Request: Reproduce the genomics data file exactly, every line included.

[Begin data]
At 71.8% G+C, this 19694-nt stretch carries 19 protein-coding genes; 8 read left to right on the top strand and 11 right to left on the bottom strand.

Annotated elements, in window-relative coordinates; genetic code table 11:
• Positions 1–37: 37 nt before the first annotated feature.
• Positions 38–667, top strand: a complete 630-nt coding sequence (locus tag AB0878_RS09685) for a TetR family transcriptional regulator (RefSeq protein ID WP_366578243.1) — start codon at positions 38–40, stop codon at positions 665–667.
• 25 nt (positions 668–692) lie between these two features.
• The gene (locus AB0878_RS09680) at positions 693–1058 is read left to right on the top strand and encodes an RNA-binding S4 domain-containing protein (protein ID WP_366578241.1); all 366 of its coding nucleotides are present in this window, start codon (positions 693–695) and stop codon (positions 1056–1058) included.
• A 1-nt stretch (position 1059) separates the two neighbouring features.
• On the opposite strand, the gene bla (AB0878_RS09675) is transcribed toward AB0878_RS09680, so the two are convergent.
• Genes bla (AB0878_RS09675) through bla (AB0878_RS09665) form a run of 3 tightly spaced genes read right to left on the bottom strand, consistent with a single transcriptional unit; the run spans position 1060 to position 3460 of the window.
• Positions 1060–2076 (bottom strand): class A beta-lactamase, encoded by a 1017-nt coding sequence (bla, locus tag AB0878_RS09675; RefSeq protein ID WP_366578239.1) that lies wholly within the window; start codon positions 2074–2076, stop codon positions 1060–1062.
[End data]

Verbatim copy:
At 71.8% G+C, this 19694-nt stretch carries 19 protein-coding genes; 8 read left to right on the top strand and 11 right to left on the bottom strand.

Annotated elements, in window-relative coordinates; genetic code table 11:
• Positions 1–37: 37 nt before the first annotated feature.
• Positions 38–667, top strand: a complete 630-nt coding sequence (locus tag AB0878_RS09685) for a TetR family transcriptional regulator (RefSeq protein ID WP_366578243.1) — start codon at positions 38–40, stop codon at positions 665–667.
• 25 nt (positions 668–692) lie between these two features.
• The gene (locus AB0878_RS09680) at positions 693–1058 is read left to right on the top strand and encodes an RNA-binding S4 domain-containing protein (protein ID WP_366578241.1); all 366 of its coding nucleotides are present in this window, start codon (positions 693–695) and stop codon (positions 1056–1058) included.
• A 1-nt stretch (position 1059) separates the two neighbouring features.
• On the opposite strand, the gene bla (AB0878_RS09675) is transcribed toward AB0878_RS09680, so the two are convergent.
• Genes bla (AB0878_RS09675) through bla (AB0878_RS09665) form a run of 3 tightly spaced genes read right to left on the bottom strand, consistent with a single transcriptional unit; the run spans position 1060 to position 3460 of the window.
• Positions 1060–2076 (bottom strand): class A beta-lactamase, encoded by a 1017-nt coding sequence (bla, locus tag AB0878_RS09675; RefSeq protein ID WP_366578239.1) that lies wholly within the window; start codon positions 2074–2076, stop codon positions 1060–1062.